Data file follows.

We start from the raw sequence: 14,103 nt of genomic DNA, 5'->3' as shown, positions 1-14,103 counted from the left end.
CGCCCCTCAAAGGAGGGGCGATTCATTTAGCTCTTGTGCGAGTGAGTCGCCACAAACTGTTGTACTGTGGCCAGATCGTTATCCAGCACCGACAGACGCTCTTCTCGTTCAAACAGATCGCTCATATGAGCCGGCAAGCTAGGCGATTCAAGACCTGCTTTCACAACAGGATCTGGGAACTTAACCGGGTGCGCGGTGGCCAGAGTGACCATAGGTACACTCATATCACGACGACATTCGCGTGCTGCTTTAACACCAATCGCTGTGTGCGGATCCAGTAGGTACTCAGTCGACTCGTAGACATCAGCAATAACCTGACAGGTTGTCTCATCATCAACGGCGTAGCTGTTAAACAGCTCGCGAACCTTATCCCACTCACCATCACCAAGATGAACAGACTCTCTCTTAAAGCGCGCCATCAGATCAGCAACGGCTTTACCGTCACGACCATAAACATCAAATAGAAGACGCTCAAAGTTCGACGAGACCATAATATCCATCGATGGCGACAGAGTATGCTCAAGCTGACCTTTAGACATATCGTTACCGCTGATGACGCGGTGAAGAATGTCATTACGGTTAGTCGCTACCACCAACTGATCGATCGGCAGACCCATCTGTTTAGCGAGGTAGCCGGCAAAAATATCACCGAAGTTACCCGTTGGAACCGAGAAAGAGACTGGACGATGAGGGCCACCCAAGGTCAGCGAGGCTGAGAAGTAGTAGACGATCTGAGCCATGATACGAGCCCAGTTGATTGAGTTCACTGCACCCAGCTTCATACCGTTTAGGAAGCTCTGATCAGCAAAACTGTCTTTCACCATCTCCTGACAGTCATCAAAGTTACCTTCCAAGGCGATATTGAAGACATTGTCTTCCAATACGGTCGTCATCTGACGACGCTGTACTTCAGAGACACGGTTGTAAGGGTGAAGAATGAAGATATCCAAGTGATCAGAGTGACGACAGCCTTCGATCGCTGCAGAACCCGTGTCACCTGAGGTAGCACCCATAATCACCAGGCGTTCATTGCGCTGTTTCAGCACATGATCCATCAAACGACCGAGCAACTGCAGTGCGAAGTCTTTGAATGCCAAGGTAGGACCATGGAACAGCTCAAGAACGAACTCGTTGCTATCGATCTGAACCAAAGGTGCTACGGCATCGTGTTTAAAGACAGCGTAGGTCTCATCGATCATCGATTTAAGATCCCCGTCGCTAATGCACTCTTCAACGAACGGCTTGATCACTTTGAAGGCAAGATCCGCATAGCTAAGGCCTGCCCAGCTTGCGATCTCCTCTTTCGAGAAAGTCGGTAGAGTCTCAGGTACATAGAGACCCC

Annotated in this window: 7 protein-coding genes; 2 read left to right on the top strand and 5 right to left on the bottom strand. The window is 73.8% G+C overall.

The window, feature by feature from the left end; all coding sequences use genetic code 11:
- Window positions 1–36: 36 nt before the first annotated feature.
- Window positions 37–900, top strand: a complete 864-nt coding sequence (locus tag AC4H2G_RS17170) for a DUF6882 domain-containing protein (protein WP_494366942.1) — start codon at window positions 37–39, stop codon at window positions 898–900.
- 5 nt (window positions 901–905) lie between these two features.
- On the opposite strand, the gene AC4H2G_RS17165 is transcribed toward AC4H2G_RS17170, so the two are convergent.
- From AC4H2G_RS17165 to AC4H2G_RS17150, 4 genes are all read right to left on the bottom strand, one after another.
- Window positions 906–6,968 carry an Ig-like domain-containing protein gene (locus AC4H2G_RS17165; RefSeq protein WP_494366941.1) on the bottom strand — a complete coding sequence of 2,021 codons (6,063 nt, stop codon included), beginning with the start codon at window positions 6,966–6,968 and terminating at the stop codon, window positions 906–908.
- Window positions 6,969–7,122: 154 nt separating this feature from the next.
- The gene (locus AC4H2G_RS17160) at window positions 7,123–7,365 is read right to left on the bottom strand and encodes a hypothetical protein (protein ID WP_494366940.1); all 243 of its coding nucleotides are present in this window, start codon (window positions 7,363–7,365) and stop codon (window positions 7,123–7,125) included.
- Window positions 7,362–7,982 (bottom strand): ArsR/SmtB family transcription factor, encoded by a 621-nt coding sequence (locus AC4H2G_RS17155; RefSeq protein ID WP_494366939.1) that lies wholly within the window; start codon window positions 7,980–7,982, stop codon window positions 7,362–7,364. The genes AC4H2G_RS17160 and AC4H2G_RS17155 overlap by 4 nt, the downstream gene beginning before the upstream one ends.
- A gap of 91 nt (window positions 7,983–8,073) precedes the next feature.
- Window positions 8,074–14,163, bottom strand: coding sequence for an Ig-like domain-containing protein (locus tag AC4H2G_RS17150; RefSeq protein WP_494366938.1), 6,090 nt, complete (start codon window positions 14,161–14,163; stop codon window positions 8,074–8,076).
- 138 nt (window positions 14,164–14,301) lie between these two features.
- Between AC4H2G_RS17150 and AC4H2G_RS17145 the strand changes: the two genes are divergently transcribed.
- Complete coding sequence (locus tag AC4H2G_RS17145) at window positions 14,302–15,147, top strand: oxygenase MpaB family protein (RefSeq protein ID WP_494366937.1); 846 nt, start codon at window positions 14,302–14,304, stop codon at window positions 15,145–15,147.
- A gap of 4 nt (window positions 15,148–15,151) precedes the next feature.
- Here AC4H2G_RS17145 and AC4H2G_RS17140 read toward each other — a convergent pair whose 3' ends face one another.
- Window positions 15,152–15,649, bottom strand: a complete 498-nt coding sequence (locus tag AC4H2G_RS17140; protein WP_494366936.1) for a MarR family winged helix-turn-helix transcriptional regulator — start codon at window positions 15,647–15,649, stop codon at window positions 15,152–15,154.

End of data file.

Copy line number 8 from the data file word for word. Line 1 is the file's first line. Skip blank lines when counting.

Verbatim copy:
- On the opposite strand, the gene AC4H2G_RS17165 is transcribed toward AC4H2G_RS17170, so the two are convergent.